Emma Gorge had its challenges, but it was well worth the hike. As you swam around the waterfall pool, you could feel the warm currents from the various thermal water inlets.
Beautiful views of the waterfall pool Awesome panoramic from water to opening above
Other smaller waterfalls at pool
Gerson enhancing the landscape
We made it into El Questro at night and thankfully, John and Michelle protected a spot next to them and alongside the river. More and more we are thankful for Cinderoo being small as she tucked right into her camp and we had a nice bbq 'patio'. El Questro was quite expansive and numerous gorge hikes, rim walks and more thermal pools to discover.
Cinderoo was a champ crossing the rivers Sunset from our kitchen window
Our first order of business was a loop hike along a river and around one of the mountains. The rocky hike kicked my behind and there was a time I lost sight of the beauty and only wanted to see the car, but alas, I finally took a breath of fresh air and admired the spectacular landscape.
The resident burro asking for treats
Crossing a rather deep river with John's 4x4
Beautiful river starting off the hike Remarkable patterns in the rocks
Some fun rock hopping across the river View on the other side of the mountain and sunset view to valley
Needed a bit of a break
The next day was a 'down' day for me as I decided to take a timeout and just relax around the camp, do a bit of laundry, read and in other words, have some alone time. Gerson ventured off with John and Michelle for a hike into the El Questro gorge and although not as picturesque as Emma Gorge, it had its charms.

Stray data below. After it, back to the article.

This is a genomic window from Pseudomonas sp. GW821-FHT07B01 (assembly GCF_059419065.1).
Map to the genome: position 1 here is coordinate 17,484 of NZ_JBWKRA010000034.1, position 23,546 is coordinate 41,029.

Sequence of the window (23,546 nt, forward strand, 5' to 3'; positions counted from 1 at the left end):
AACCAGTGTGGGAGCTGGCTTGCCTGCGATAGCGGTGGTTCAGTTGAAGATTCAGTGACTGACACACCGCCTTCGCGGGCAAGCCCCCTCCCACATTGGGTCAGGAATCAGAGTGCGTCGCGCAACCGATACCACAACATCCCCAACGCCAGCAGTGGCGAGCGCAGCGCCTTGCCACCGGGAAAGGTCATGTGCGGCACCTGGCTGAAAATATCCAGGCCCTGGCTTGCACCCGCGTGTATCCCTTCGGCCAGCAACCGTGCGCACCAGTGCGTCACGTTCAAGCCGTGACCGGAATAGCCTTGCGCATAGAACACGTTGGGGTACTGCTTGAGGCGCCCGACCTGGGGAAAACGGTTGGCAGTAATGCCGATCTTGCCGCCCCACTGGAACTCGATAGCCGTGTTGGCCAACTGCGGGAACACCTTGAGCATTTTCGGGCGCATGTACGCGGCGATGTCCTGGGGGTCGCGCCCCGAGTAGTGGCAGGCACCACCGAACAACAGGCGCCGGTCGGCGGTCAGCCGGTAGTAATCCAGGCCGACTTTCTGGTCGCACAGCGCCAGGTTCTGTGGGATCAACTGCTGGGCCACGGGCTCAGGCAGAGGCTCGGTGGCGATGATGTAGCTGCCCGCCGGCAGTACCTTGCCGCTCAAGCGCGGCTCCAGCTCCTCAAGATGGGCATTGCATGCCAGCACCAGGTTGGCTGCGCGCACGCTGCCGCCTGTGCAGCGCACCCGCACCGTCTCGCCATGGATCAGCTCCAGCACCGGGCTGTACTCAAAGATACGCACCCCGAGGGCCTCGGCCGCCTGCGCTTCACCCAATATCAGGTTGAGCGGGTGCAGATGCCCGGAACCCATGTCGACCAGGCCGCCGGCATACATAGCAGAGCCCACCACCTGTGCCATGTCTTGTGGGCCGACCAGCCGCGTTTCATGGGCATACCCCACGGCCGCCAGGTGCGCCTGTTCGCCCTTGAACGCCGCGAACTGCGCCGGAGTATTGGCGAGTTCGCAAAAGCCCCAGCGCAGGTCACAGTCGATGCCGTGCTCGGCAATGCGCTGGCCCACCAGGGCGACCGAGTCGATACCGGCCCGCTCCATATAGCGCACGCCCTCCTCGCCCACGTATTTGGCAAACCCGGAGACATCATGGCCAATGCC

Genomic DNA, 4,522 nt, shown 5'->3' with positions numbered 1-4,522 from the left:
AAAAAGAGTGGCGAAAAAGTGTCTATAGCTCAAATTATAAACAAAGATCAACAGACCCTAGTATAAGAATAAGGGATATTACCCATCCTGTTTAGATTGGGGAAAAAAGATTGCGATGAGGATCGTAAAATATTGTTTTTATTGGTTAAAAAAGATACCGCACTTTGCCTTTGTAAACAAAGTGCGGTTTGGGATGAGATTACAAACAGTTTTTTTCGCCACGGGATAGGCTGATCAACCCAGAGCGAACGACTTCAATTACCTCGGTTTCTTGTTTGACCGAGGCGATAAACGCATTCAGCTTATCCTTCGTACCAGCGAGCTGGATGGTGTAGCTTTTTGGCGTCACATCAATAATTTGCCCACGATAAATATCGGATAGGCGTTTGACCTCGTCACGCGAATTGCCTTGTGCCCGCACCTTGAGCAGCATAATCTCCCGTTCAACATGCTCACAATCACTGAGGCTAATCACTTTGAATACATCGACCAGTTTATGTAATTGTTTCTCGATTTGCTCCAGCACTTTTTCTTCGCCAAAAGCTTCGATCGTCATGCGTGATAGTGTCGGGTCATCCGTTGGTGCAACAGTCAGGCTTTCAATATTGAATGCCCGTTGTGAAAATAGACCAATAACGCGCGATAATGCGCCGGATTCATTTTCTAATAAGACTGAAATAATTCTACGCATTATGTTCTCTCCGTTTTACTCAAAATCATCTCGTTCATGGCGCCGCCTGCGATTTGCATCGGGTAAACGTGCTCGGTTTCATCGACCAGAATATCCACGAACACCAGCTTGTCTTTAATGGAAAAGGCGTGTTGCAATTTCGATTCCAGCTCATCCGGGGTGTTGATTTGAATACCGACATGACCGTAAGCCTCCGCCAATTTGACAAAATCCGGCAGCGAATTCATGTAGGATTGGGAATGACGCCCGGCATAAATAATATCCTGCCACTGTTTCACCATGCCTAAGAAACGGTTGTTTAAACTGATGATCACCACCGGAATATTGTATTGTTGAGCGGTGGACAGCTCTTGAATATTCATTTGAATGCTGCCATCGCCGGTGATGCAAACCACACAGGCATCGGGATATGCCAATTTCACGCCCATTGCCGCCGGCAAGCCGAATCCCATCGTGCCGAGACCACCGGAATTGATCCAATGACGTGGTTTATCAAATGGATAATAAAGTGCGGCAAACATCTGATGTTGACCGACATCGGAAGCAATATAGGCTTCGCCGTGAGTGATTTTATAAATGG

El Questro hike started off with a walk through the palm trees
The El Questro reward, a refreshing plunge pool
As there were even more gorgeous gorges to enjoy, we opted to put a twist on the next exploration and took an afternoon cruise on through the Chamberlain Gorge. As with Yardie Creek, the gorge's walls are home to wallabies and we had fun trying to spy them in their small caves.
Beautiful trip along the river
We found the wallabies - just look at their size to scale with the gorge walls
We had a bit of a surprise during the river cruise. We were told we would visit some fish; however, we were not clued in as to the type of fish or what to expect from the little buggars. Unbeknownst to me, we were looking at 'archer fish' and I unwittingly was duped into leaning over the side of the boat (with my camera) to watch the scurrying fish beneath me. Before I could register what they are known for, two of the little miscreants 'spit' their stream of water and one nailed me between the eyes and the other registered a direct hit on my camera. Apparently, their name 'archer fish' is because they can, with their 'water cannon spit', shoot a bug out of the sky and when their prey hits the water, dinner is served. They also are attracted to shiny objects (hence the camera) and because the boat guides give fish food pellets to the tourists, the archer fish have learned the boat means hands over the water have food in them. We were asked to present the fish pellet and when the fish hit your hand with the stream of water, to drop the pellet. The entire boat was laughing at the archer fish antics, let alone being impressed with their pinpoint accuracy.
I was taking this picture just before the archerfish's kill shot They were quite accurate Pretty catfish amongst the crowd
On our way out of El Questro, we stopped off at Zebedee Falls to enjoy a bit of a thermal pool respite. Unfortunately, so did many other people and it was quite crowded. Not enjoying our being trampled by kids that were scampering all around the terraced pools, we made our departure in short order. It was a beautiful oasis spot and understandably, very popular.
Zebedee Falls and thermal pools We found a nice little pool just for two
It was goodbye to El Questro and looking forward to our hello to Katherine Gorge.